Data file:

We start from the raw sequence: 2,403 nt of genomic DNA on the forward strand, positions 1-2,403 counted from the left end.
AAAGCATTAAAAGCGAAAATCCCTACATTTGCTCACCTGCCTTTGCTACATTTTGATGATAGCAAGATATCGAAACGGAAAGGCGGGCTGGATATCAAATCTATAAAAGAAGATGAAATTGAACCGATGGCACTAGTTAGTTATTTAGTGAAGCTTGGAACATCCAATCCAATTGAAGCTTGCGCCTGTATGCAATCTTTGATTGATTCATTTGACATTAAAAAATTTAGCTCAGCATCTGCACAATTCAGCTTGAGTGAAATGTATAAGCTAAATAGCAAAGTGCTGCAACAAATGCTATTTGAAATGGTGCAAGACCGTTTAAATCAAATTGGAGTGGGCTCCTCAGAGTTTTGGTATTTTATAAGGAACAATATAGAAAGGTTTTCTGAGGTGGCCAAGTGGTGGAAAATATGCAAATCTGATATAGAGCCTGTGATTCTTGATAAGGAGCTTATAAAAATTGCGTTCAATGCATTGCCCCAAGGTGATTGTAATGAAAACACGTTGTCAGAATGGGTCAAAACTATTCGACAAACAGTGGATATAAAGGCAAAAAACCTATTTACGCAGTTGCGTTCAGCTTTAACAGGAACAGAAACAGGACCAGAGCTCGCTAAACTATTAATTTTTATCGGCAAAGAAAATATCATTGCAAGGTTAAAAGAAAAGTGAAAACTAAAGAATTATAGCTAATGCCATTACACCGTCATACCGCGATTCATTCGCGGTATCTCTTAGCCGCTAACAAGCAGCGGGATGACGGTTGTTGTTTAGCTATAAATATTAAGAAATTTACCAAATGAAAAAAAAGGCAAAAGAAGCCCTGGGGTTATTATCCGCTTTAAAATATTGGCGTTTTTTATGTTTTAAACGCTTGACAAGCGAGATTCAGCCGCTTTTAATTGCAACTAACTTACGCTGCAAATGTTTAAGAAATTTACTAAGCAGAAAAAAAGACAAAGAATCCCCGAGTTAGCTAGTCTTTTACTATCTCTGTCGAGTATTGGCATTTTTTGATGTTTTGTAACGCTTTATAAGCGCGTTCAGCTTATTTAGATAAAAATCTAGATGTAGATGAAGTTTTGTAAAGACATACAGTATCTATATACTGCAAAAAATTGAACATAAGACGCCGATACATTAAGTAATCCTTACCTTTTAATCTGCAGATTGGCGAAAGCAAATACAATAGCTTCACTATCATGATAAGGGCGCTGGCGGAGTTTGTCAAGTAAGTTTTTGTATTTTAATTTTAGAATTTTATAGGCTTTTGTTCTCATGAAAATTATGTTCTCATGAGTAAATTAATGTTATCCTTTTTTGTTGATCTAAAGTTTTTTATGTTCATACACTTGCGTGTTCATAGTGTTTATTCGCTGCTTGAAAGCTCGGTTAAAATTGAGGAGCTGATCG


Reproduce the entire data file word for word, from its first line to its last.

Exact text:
We start from the raw sequence: 2,403 nt of genomic DNA on the forward strand, positions 1-2,403 counted from the left end.
AAAGCATTAAAAGCGAAAATCCCTACATTTGCTCACCTGCCTTTGCTACATTTTGATGATAGCAAGATATCGAAACGGAAAGGCGGGCTGGATATCAAATCTATAAAAGAAGATGAAATTGAACCGATGGCACTAGTTAGTTATTTAGTGAAGCTTGGAACATCCAATCCAATTGAAGCTTGCGCCTGTATGCAATCTTTGATTGATTCATTTGACATTAAAAAATTTAGCTCAGCATCTGCACAATTCAGCTTGAGTGAAATGTATAAGCTAAATAGCAAAGTGCTGCAACAAATGCTATTTGAAATGGTGCAAGACCGTTTAAATCAAATTGGAGTGGGCTCCTCAGAGTTTTGGTATTTTATAAGGAACAATATAGAAAGGTTTTCTGAGGTGGCCAAGTGGTGGAAAATATGCAAATCTGATATAGAGCCTGTGATTCTTGATAAGGAGCTTATAAAAATTGCGTTCAATGCATTGCCCCAAGGTGATTGTAATGAAAACACGTTGTCAGAATGGGTCAAAACTATTCGACAAACAGTGGATATAAAGGCAAAAAACCTATTTACGCAGTTGCGTTCAGCTTTAACAGGAACAGAAACAGGACCAGAGCTCGCTAAACTATTAATTTTTATCGGCAAAGAAAATATCATTGCAAGGTTAAAAGAAAAGTGAAAACTAAAGAATTATAGCTAATGCCATTACACCGTCATACCGCGATTCATTCGCGGTATCTCTTAGCCGCTAACAAGCAGCGGGATGACGGTTGTTGTTTAGCTATAAATATTAAGAAATTTACCAAATGAAAAAAAAGGCAAAAGAAGCCCTGGGGTTATTATCCGCTTTAAAATATTGGCGTTTTTTATGTTTTAAACGCTTGACAAGCGAGATTCAGCCGCTTTTAATTGCAACTAACTTACGCTGCAAATGTTTAAGAAATTTACTAAGCAGAAAAAAAGACAAAGAATCCCCGAGTTAGCTAGTCTTTTACTATCTCTGTCGAGTATTGGCATTTTTTGATGTTTTGTAACGCTTTATAAGCGCGTTCAGCTTATTTAGATAAAAATCTAGATGTAGATGAAGTTTTGTAAAGACATACAGTATCTATATACTGCAAAAAATTGAACATAAGACGCCGATACATTAAGTAATCCTTACCTTTTAATCTGCAGATTGGCGAAAGCAAATACAATAGCTTCACTATCATGATAAGGGCGCTGGCGGAGTTTGTCAAGTAAGTTTTTGTATTTTAATTTTAGAATTTTATAGGCTTTTGTTCTCATGAAAATTATGTTCTCATGAGTAAATTAATGTTATCCTTTTTTGTTGATCTAAAGTTTTTTATGTTCATACACTTGCGTGTTCATAGTGTTTATTCGCTGCTTGAAAGCTCGGTTAAAATTGAGGAGCTGATCG